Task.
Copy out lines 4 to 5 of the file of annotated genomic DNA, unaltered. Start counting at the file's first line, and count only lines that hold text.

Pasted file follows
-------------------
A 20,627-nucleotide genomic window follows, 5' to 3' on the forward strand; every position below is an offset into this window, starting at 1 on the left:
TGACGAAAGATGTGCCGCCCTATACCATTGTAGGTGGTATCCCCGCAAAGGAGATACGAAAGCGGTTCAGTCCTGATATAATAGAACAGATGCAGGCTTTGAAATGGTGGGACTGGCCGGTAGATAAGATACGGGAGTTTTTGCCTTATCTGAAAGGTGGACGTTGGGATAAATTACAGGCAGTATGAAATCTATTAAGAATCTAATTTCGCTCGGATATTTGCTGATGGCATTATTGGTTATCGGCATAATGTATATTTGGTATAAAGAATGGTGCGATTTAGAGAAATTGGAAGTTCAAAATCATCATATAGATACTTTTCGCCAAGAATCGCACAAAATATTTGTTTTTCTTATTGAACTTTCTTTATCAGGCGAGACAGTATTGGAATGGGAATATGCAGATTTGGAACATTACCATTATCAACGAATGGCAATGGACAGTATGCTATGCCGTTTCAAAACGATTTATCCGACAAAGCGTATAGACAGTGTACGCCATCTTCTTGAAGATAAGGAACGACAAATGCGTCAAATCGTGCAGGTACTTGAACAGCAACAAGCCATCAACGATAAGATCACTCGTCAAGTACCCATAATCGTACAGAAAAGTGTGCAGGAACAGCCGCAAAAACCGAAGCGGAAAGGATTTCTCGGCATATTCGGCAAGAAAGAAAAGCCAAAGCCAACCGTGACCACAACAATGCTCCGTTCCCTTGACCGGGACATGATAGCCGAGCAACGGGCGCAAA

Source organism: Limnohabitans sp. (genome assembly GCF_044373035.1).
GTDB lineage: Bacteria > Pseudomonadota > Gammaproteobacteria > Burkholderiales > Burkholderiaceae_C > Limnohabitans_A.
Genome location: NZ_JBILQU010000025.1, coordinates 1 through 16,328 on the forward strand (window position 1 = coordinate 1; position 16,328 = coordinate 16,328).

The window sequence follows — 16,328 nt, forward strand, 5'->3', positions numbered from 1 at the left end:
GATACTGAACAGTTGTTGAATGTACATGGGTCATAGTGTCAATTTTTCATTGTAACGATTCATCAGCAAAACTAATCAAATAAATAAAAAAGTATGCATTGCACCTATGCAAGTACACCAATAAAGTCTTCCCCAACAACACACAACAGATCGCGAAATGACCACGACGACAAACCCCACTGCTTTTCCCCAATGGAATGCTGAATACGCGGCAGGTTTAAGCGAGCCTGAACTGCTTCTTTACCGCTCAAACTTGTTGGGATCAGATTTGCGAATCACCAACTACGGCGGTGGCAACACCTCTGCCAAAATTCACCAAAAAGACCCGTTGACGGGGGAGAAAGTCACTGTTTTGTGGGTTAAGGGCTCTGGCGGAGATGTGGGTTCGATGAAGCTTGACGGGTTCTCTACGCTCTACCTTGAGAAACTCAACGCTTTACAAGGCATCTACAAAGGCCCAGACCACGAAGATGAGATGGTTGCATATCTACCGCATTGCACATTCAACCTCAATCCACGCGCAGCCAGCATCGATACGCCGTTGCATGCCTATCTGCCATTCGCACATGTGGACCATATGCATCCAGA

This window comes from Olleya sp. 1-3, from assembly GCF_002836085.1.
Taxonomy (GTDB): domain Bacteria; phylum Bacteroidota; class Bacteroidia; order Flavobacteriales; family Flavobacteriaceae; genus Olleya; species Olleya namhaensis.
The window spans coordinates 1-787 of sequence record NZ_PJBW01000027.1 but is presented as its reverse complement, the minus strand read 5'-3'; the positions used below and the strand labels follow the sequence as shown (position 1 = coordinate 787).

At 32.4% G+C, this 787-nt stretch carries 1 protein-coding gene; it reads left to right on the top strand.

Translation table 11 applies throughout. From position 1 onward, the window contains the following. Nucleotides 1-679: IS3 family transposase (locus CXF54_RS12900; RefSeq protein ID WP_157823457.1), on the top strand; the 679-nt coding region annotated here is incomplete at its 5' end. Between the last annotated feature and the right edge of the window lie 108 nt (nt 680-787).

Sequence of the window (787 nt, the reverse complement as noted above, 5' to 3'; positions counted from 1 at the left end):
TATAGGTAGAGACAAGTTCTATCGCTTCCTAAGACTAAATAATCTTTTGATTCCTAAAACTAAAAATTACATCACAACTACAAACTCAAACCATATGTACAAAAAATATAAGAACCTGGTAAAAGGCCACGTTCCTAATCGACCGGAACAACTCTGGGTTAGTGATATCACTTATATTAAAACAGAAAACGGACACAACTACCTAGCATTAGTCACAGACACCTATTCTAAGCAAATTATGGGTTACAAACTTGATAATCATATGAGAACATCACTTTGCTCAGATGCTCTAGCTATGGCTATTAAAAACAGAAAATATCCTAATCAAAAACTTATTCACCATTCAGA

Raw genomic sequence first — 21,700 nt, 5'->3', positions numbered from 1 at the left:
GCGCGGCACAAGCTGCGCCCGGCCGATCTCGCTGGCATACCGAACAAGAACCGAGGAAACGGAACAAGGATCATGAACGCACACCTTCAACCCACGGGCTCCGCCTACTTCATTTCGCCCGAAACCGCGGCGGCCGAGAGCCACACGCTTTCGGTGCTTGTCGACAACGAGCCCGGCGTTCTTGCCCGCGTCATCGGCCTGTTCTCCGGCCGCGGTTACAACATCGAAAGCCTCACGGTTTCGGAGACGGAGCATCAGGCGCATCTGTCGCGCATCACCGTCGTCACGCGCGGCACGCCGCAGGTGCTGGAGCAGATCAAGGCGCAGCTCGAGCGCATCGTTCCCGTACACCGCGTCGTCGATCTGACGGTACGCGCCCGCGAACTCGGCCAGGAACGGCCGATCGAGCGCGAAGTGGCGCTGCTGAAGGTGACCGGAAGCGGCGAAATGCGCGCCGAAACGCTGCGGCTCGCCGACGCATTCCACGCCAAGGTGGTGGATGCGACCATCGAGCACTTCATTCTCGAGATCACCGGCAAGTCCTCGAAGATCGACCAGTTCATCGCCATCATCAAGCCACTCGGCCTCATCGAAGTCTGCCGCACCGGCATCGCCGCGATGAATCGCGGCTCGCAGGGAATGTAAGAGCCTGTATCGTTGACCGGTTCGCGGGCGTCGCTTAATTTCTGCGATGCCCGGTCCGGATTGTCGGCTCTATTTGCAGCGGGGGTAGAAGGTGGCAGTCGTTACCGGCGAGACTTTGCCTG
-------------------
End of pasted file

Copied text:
GTDB lineage: Bacteria > Pseudomonadota > Gammaproteobacteria > Burkholderiales > Burkholderiaceae_C > Limnohabitans_A.
Genome location: NZ_JBILQU010000025.1, coordinates 1 through 16,328 on the forward strand (window position 1 = coordinate 1; position 16,328 = coordinate 16,328).